In other federal government news, CMS Director Donald Berwicke is out, Deputy Administrator Marilyn Tavenner is in. Berwicke was appointed to the position in 2010 without congressional confirmation, with Republicans wary of his "pro-health care rationing" stance. Tavenner is similarly unlikely to be confirmed -- apparently no CMS director has been since 2009 -- and instability within the agency is likely to remain unchanged. The AMA supports Tavenner, though, if that helps things.

With so much going on in the world of health care this week, you can't help but get riled up. If you want to use this passion to get more involved with the AMA, the national Standing Committees are again accepting applications through Thurs 12/1! A bunch of us from your UB AMA hold positions on various committees, so feel free to e-mail us at with any questions.

Saturday, November 12, 2011

The News from New Orleans

Right now, your delegation from SUNY Buffalo is sitting in the main ballroom at the New Orleans Sheraton for the Interim AMA meeting. Dr. Peter Carmel, the current president of the AMA, is encouraging -- nay, URGING -- all medical students to call the following number:

1 (800) 833-6354

It's a telephone service that links you to leave a voice message for your congress person to tell him/her that IT IS ESSENTIAL TO INCREASE THE GRADUATE MEDICAL EDUCATION CAP NOW. (That's literally all you have to say. Say this, maybe your name, and hang up. Easier than Med & Society.)

Otherwise we won't have jobs when we graduate. Well, some second years will. But the first years won't.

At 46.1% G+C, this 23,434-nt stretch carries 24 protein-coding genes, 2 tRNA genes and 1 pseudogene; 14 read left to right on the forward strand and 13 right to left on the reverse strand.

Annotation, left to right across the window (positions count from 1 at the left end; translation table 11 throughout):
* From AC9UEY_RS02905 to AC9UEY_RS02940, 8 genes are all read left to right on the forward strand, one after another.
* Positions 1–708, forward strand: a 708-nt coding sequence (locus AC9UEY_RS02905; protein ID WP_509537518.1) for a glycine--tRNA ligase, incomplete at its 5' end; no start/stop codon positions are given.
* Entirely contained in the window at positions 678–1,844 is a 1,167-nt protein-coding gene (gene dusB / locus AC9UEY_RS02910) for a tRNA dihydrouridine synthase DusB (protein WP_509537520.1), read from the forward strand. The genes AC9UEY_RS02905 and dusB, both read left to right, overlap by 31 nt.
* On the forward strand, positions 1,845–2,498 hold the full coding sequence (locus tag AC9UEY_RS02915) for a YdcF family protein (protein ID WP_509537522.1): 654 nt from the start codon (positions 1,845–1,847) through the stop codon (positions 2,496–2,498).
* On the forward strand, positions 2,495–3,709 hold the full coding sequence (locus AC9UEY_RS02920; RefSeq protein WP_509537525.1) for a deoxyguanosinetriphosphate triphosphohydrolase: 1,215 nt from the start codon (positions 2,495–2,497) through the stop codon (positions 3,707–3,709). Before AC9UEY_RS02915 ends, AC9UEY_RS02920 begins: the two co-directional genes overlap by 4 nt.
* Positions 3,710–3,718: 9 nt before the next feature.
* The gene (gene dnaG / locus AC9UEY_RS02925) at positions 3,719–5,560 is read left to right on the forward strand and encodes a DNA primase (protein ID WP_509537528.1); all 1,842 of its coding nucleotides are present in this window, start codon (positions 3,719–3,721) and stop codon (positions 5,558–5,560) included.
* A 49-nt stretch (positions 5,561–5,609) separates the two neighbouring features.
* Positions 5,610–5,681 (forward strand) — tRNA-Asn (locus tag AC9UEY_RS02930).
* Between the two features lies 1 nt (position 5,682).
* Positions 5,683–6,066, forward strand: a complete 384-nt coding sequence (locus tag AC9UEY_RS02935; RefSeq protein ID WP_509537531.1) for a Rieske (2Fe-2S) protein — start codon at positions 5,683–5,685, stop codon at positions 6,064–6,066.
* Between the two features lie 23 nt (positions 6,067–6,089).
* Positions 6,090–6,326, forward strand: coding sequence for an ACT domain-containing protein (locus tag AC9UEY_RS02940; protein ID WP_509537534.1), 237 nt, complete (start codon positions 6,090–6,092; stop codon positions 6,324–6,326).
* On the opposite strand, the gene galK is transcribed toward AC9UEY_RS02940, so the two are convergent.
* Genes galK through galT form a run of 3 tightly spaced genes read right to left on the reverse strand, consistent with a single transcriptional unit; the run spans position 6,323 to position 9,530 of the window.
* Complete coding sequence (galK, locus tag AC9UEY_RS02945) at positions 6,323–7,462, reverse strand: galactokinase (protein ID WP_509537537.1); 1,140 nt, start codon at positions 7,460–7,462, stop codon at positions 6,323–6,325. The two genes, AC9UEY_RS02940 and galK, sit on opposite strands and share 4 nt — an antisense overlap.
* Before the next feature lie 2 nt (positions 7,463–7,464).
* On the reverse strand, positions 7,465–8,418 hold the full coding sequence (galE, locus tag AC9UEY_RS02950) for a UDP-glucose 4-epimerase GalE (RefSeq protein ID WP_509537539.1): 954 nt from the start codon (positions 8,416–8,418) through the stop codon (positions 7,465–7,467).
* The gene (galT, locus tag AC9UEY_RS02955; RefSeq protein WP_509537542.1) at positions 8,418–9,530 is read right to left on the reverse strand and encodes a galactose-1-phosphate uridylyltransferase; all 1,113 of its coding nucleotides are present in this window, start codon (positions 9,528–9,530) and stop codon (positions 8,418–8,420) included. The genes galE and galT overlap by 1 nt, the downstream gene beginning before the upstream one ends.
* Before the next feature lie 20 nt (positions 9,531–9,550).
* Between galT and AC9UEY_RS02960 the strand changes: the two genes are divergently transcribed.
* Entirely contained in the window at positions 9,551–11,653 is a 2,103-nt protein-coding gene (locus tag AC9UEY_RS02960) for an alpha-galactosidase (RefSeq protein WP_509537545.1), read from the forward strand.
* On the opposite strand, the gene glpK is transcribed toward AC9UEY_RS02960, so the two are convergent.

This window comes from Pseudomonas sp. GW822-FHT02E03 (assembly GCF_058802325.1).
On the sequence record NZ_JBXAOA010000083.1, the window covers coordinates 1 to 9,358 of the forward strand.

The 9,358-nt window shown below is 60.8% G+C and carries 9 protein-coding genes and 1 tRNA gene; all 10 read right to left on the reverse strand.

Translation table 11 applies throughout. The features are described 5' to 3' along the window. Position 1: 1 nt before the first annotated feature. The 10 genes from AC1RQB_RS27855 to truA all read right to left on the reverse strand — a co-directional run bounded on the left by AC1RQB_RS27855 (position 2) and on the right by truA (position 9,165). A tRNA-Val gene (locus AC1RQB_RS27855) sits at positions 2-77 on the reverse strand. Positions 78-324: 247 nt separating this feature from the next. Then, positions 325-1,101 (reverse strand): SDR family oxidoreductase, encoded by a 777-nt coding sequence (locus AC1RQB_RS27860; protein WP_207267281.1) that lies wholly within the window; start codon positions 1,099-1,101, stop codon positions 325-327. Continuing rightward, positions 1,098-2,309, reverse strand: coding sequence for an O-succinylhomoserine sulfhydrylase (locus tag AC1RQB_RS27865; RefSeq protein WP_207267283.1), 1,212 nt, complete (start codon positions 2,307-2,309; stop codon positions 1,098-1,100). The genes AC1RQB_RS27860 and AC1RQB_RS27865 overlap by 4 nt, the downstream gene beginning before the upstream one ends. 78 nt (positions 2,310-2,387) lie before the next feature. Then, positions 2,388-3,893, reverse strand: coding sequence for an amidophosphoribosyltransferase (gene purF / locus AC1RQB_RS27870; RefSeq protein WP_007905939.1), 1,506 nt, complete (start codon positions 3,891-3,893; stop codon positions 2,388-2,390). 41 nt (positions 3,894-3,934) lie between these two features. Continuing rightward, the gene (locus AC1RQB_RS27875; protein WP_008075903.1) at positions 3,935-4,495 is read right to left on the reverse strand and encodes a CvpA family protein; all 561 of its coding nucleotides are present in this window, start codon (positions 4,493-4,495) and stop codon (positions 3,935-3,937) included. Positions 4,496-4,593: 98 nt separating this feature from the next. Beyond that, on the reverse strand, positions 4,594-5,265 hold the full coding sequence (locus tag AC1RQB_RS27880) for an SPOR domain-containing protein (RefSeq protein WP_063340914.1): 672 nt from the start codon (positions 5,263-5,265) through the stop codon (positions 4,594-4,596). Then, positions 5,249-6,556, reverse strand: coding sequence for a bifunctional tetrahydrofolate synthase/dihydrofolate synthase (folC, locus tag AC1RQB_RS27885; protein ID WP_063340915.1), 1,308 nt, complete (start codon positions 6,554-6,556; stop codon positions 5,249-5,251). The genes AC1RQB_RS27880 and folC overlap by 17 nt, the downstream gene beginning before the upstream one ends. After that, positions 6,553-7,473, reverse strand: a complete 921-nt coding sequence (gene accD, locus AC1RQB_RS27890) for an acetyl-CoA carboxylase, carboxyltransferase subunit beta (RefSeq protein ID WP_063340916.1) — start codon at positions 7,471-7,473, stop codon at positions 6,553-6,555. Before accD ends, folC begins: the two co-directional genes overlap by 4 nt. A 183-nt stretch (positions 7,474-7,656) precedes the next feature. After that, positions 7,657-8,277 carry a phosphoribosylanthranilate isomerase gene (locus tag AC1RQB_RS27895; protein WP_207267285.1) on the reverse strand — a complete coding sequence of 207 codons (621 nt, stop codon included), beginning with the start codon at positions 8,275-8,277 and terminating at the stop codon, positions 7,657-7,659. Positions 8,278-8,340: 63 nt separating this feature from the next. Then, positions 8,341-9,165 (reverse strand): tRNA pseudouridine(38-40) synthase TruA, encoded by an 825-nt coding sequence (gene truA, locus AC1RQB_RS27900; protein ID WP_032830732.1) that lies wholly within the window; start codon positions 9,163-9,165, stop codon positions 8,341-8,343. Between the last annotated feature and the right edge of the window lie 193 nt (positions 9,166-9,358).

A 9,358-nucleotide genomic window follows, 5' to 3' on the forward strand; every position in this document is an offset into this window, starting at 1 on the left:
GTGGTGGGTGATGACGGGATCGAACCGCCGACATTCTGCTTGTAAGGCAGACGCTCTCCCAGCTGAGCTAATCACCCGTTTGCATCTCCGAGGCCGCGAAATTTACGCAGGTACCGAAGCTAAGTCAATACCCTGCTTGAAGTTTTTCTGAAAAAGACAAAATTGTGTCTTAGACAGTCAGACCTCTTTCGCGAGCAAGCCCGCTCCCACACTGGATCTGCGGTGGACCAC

So take two minutes out of your studying, or during a commercial of whatever your sporting event of choice is, and call that number. Because, in the words of someone much wiser than I, it is essential to increase the graduate medical education cap now.

Wednesday, November 9, 2011

Hi welcome to Walmart, the Doctor/NP/PA will be seeing you shortly!

I will admit I am an NPR slave. I listen to it every morning on the days I decide to come into class-today is not one of those the days. So every time I read or hear a story about medicine or healthcare reform I am especially attentive. Today I read this article:

What this article discusses is retail behemoth Wal-Mart's potential foray into providing primary care clinics in its stores. When I first saw this I immediately laughed. Of course Wal-Mart is trying to take over the world, this is just one more step in their global domination plan. They already have pharmacies, grocery stores (in their super Wal-Marts) as well as auto shops all under the same giant roof. In fact the optometrist I go to see is a Wal-Mart optometrist. So this is a logical next step. I guess I can't be too skeptical because Wal-Mart as a business rarely makes bad business decisions (I say business decisions because cutting the insurance policies of part time workers isn't the most ethical of decisions)

The portion of this story that may be especially relevant to medical students is the current plan has these future clinics being staffed primarily with nurse practitioners and physicians assistants. Lately there has been a great deal of controversy over the title of doctor and the roles of NPs and PAs. Could Wal-Mart clinics be a game changer that effects the way medicine is provided? The author of the article doesn't seem to think so, but then again this is Wal-Mart were talking about.

Thursday, November 3, 2011

With Great Power Comes Great Responsibility

There's a lot going on this week. And I'm not even talking about the First Years' anatomy exam. So please, bear with me, and at least skim through to the end.

First: Residencies. More medical schools + expanding medical school classes + proposed decrease in funding for graduate medical education = Not good for any of us. Do your future MD-self a favor, and go to this website to urge your congressperson to protect GME funding. All you have to do is type your name, address (it's a secured AAMC site) and click submit. If you're feeling more intrepid, check out the unofficial MSSNY-MSS website "The.Hidden.Curriculum," which is featuring a post on misconceptions about residency. It's worth a read.